Tuesday, November 26, 2013

November Quick Picks and Pans

Eega (aka: Makkhi) (2012) I’m not good at making New Year’s resolutions.  In the rare occasion when I make resolutions, I tend to not adhere to them.  At the beginning of the year, in the presence of my co-workers, I vowed to watch more Indian films (and yes, this was met with the requisite level of befuddlement you would expect).  Needless to say, I failed miserably, not because of a lack of source material, but quite the opposite.  I felt adrift in a rich sea of film history, in an oar-less rowboat without a compass.  This year was shaping up to prove another empty promise unfulfilled, when I decided to watch the Telegu film Eega – and what a title to start with.

Eega reminded me of The Fly, if that grim film had been re-imagined as a charming fantasy/ musical.  It starts out as a conventional love triangle story, but things quickly take a bizarre turn.  Nani (played by none other than Nani) is a young working class man, infatuated by Bindhu (Samantha Ruth Prabhu), the girl who lives across the street.  Sudeep (played by Sudeep – who else?), a rich corporate jerk, wants Nani as his conquest, and doesn’t want anyone standing in his way.  He murders Nani, but that’s not the end of the story.  Nani is reincarnated as a fly, and vows revenge against Sudeep, while looking for a way to convince Bindhu he’s alive.  Eega features fun musical numbers, inventive fly’s eye cinematography and computer-generated effects that serve, rather than hinder the story.  It’s the perfect movie to watch in a bad mood.  If this one doesn’t pick up your spirits, nothing will.

Rating: 4 stars.  Available on Blu-ray, DVD and Netflix Streaming (as Makkhi).

The Secret of Kells (2009) This beautifully animated film by co-directors Tomm Moore and Nora Twomey is steeped in ancient Irish mythology and resembles the illustrations from a picture book.  It’s a triumph of enlightenment over savagery – when an abbey is threatened by Viking invaders, a young monk ventures outside the walls of his enclave to obtain ink for a magical book.  He befriends a mysterious girl living in the surrounding forest, who aids him on his quest.  The true highlight of this film is the gorgeous animation, which appears to take its inspiration from tapestries, old books and stained glass windows.  It’s a breath of fresh air for those accustomed to the Disney mold.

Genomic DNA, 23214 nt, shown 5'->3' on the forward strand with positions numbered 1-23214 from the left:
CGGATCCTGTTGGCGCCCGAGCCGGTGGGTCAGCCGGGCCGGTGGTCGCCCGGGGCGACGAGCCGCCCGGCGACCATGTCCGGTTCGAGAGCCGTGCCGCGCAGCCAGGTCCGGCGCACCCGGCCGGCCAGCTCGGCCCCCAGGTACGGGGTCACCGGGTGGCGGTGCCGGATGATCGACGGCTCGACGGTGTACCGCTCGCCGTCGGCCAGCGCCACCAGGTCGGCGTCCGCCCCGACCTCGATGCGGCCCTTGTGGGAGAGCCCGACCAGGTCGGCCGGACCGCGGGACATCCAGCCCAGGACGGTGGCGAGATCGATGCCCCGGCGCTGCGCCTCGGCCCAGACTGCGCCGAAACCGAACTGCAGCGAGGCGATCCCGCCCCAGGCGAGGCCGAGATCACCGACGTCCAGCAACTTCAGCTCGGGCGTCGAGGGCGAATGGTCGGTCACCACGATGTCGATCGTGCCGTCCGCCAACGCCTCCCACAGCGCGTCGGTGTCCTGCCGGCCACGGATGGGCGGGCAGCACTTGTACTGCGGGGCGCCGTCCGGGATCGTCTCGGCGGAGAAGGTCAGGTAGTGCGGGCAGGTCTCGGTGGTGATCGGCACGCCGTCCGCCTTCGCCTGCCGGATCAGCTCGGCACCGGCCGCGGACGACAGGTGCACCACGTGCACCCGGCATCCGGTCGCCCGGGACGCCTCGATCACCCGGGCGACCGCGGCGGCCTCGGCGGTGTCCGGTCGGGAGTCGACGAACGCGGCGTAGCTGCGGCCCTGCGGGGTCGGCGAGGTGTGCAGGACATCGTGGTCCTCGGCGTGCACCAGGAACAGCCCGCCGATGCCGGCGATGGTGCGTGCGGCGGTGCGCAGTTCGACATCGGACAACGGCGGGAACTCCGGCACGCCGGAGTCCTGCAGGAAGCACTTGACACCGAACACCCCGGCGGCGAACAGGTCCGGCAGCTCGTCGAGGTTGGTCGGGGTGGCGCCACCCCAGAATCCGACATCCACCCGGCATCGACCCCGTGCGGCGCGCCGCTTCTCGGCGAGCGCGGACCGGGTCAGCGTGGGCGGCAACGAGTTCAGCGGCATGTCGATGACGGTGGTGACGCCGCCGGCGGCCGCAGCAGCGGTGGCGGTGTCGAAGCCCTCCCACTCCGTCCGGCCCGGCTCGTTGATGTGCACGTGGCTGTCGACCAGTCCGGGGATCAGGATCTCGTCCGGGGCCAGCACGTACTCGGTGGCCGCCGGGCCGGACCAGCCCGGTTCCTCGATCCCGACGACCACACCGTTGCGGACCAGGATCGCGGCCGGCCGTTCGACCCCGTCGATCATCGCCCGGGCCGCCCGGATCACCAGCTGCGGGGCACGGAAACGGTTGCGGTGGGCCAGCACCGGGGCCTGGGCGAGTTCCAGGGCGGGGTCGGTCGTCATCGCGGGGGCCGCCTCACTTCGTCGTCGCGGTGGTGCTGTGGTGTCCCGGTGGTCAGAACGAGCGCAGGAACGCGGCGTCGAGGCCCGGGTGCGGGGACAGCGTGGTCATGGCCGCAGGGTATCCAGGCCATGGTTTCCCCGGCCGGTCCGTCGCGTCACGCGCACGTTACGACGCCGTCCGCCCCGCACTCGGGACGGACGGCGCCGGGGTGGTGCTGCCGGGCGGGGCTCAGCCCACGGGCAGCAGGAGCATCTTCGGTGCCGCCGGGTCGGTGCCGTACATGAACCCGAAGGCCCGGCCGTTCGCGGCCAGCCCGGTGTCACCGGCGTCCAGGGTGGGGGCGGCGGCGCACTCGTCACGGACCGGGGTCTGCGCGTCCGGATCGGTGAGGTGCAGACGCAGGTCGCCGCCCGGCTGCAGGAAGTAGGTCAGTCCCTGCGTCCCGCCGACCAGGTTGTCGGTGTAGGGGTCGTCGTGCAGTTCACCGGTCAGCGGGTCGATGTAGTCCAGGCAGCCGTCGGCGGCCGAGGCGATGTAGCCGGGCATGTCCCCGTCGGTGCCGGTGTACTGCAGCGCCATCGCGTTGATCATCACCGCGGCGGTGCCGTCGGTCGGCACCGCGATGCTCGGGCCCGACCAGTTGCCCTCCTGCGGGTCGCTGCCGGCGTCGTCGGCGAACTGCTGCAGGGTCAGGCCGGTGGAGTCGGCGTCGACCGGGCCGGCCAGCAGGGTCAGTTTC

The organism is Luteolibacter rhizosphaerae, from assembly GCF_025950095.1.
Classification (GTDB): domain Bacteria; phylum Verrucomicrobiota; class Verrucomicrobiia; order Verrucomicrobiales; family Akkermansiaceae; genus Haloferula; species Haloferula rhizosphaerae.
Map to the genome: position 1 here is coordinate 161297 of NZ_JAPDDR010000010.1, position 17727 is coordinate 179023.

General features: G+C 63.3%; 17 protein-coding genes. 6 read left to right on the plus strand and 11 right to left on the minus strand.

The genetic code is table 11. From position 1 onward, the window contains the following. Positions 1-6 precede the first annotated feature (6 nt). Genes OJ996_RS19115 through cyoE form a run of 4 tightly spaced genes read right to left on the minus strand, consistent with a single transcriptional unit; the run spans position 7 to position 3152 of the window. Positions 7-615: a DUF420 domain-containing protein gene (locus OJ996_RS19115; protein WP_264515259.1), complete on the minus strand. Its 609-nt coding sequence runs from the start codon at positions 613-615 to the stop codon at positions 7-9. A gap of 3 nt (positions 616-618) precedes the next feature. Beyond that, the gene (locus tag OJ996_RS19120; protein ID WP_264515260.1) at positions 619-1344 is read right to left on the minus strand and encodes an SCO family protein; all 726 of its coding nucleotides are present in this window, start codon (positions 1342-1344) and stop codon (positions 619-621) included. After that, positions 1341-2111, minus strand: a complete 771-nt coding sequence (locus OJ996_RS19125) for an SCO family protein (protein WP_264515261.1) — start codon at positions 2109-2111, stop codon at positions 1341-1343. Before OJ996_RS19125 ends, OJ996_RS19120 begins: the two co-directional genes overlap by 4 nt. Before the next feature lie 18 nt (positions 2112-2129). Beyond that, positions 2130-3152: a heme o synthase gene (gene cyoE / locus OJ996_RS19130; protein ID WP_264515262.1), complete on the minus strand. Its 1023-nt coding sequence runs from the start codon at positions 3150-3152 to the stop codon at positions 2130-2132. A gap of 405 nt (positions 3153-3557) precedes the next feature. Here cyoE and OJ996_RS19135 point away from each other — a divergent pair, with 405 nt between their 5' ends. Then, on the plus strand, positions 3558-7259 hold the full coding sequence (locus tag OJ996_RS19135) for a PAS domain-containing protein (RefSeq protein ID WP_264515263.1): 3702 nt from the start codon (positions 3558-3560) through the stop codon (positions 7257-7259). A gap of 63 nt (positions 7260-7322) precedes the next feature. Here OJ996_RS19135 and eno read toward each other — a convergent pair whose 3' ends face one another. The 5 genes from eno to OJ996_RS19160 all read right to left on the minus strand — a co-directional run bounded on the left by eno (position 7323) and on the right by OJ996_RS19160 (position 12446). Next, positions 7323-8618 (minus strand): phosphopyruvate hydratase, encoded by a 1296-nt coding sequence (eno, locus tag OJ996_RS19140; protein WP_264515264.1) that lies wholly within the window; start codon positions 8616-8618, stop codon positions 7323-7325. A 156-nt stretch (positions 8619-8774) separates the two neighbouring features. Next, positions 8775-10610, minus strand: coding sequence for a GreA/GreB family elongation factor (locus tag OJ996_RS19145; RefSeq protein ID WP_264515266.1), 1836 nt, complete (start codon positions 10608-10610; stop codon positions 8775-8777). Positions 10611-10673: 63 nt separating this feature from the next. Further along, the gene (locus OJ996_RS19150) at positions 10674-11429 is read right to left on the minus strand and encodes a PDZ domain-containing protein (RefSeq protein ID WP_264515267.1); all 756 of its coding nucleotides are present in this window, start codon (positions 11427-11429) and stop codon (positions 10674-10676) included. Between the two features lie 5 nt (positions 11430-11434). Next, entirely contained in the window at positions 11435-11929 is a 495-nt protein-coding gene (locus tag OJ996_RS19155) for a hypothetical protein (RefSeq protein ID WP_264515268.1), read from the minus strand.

Rating: 3 ½ stars.  Available on Blu-ray, DVD and Netflix Streaming

The Bay (2012) This found footage eco-horror film covers familiar territory, but seems fresh, thanks to Director Barry Levinson’s spirited take on the material.  An intrepid television news reporter (Kether Donohue) presents leaked footage from a disastrous July 4th weekend in a small Maryland coastal town.  As the result of pollution in the bay, people become hosts for gut-munching parasites.  Although a filmmaker of Levinson’s caliber could easily have cast well-known actors in the roles, he chose to use unfamiliar faces, which adds to the veracity of this better than average example of the sub-genre.  Of course, your enjoyment requires a certain level of suspension of disbelief.  A conceit of such movies is that the characters must keep shooting video, even when things get really bad.  At some point, you’ll probably still wonder why they wouldn’t drop the damn camera and run.

Rating: 3 ½ stars.  Available on DVD and Netflix Streaming

Room 237 (2012) Rodney Ascher’s documentary Room 237 says more about human nature than it does about Stanley Kubrick’s masterful, albeit flawed interpretation of Stephen King’s novel The Shining.  The film consists of interviews with several devotees who have scrutinized the film backwards and forwards (literally, in one instance), to the point where patterns and recurrent themes emerge.  Room 237 takes you down the rabbit hole with their dubious theories, including: Kubrick’s supposed confession of his complicity with the U.S. government in faking the moon landing footage, the film’s hidden themes about genocide of Native Americans, or continuity errors that are really intentional statements.  I can’t help but feel Kubrick would have found these various interpretations laughable, which leads to the main problem with Room 237.  We never hear from film historians or individuals who worked with Kubrick to refute these theories.  As a result, we’re left with the uneasy feeling that the lunatics are running the asylum, and we’ve been led around in circles. 

Rating: 3 stars.  Available on Blu-ray, DVD and Netflix Streaming.

Thursday, November 21, 2013

Here Comes the Sun(shine)